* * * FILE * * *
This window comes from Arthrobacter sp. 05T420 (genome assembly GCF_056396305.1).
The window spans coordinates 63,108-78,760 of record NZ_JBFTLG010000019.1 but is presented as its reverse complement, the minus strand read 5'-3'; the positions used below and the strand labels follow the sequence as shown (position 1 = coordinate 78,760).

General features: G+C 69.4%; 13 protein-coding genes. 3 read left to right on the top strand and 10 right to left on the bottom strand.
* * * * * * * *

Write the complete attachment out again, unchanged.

This window comes from Arthrobacter sp. 05T420 (genome assembly GCF_056396305.1).
The window spans coordinates 63,108-78,760 of record NZ_JBFTLG010000019.1 but is presented as its reverse complement, the minus strand read 5'-3'; the positions used below and the strand labels follow the sequence as shown (position 1 = coordinate 78,760).

General features: G+C 69.4%; 13 protein-coding genes. 3 read left to right on the top strand and 10 right to left on the bottom strand.